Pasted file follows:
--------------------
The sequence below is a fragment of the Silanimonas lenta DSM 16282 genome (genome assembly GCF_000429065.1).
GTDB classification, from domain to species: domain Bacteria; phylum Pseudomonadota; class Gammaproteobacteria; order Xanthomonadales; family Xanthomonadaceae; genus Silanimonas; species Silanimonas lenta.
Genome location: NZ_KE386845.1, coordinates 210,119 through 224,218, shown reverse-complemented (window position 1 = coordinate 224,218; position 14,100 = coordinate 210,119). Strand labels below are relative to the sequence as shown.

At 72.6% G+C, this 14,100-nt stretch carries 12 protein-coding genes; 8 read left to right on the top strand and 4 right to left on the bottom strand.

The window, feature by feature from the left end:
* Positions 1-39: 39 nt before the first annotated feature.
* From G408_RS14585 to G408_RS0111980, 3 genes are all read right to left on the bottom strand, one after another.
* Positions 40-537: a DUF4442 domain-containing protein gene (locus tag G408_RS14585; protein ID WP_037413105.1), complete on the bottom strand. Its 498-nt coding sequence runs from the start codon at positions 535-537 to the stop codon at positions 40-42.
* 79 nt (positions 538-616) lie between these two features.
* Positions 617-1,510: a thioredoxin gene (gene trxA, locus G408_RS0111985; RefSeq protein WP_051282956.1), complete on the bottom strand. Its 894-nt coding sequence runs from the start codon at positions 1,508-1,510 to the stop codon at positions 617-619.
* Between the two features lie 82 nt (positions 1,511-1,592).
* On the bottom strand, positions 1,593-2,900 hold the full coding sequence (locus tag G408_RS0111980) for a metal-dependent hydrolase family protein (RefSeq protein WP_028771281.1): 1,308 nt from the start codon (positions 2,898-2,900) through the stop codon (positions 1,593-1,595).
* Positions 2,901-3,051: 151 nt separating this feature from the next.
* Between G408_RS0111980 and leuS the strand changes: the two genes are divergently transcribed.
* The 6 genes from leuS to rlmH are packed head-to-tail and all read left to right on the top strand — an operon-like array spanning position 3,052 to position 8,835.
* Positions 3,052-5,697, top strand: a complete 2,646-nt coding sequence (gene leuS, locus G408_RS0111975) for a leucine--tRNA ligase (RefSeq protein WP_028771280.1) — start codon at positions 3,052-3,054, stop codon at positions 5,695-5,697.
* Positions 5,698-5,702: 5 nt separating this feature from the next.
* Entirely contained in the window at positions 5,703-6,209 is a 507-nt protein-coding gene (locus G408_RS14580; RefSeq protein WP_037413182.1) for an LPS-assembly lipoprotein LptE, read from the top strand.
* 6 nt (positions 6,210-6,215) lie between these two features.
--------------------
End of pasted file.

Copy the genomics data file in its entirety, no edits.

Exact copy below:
The sequence below is a fragment of the Silanimonas lenta DSM 16282 genome (genome assembly GCF_000429065.1).
GTDB classification, from domain to species: domain Bacteria; phylum Pseudomonadota; class Gammaproteobacteria; order Xanthomonadales; family Xanthomonadaceae; genus Silanimonas; species Silanimonas lenta.
Genome location: NZ_KE386845.1, coordinates 210,119 through 224,218, shown reverse-complemented (window position 1 = coordinate 224,218; position 14,100 = coordinate 210,119). Strand labels below are relative to the sequence as shown.

At 72.6% G+C, this 14,100-nt stretch carries 12 protein-coding genes; 8 read left to right on the top strand and 4 right to left on the bottom strand.

The window, feature by feature from the left end:
* Positions 1-39: 39 nt before the first annotated feature.
* From G408_RS14585 to G408_RS0111980, 3 genes are all read right to left on the bottom strand, one after another.
* Positions 40-537: a DUF4442 domain-containing protein gene (locus tag G408_RS14585; protein ID WP_037413105.1), complete on the bottom strand. Its 498-nt coding sequence runs from the start codon at positions 535-537 to the stop codon at positions 40-42.
* 79 nt (positions 538-616) lie between these two features.
* Positions 617-1,510: a thioredoxin gene (gene trxA, locus G408_RS0111985; RefSeq protein WP_051282956.1), complete on the bottom strand. Its 894-nt coding sequence runs from the start codon at positions 1,508-1,510 to the stop codon at positions 617-619.
* Between the two features lie 82 nt (positions 1,511-1,592).
* On the bottom strand, positions 1,593-2,900 hold the full coding sequence (locus tag G408_RS0111980) for a metal-dependent hydrolase family protein (RefSeq protein WP_028771281.1): 1,308 nt from the start codon (positions 2,898-2,900) through the stop codon (positions 1,593-1,595).
* Positions 2,901-3,051: 151 nt separating this feature from the next.
* Between G408_RS0111980 and leuS the strand changes: the two genes are divergently transcribed.
* The 6 genes from leuS to rlmH are packed head-to-tail and all read left to right on the top strand — an operon-like array spanning position 3,052 to position 8,835.
* Positions 3,052-5,697, top strand: a complete 2,646-nt coding sequence (gene leuS, locus G408_RS0111975) for a leucine--tRNA ligase (RefSeq protein WP_028771280.1) — start codon at positions 3,052-3,054, stop codon at positions 5,695-5,697.
* Positions 5,698-5,702: 5 nt separating this feature from the next.
* Entirely contained in the window at positions 5,703-6,209 is a 507-nt protein-coding gene (locus G408_RS14580; RefSeq protein WP_037413182.1) for an LPS-assembly lipoprotein LptE, read from the top strand.
* 6 nt (positions 6,210-6,215) lie between these two features.